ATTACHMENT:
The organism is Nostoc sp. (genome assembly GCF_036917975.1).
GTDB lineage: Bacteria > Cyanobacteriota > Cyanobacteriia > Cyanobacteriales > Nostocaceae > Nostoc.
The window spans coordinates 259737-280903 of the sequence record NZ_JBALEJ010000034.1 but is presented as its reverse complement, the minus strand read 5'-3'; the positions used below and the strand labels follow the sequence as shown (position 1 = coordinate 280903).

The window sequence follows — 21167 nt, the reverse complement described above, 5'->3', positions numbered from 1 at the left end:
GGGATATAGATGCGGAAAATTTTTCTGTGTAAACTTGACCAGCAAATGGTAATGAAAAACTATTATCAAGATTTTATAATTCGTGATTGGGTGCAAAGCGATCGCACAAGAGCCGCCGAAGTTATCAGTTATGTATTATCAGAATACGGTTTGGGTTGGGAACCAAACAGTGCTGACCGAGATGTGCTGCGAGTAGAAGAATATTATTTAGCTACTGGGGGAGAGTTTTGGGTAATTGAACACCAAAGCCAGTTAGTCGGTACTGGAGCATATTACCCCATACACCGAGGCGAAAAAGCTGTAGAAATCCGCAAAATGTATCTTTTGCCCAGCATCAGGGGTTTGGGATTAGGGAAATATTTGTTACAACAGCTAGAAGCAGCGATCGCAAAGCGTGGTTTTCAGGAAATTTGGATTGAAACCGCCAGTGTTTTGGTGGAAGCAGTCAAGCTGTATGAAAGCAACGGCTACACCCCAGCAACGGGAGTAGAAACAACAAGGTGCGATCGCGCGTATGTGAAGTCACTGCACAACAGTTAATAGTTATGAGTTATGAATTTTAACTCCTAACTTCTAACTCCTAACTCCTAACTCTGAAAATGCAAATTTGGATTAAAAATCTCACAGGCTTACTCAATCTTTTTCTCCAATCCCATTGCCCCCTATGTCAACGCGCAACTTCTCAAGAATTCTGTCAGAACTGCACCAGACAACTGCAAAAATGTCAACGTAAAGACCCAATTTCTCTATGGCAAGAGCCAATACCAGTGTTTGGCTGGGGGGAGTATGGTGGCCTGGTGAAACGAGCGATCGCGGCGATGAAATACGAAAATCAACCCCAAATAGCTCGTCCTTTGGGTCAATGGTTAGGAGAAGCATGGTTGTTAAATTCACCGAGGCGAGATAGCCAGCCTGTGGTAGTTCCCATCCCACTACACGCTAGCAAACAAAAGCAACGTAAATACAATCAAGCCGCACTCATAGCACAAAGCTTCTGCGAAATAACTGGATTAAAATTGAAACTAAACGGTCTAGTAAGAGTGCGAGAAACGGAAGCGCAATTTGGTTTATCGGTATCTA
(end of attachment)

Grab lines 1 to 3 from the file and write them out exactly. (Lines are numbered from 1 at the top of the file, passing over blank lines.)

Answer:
The organism is Nostoc sp. (genome assembly GCF_036917975.1).
GTDB lineage: Bacteria > Cyanobacteriota > Cyanobacteriia > Cyanobacteriales > Nostocaceae > Nostoc.
The window spans coordinates 259737-280903 of the sequence record NZ_JBALEJ010000034.1 but is presented as its reverse complement, the minus strand read 5'-3'; the positions used below and the strand labels follow the sequence as shown (position 1 = coordinate 280903).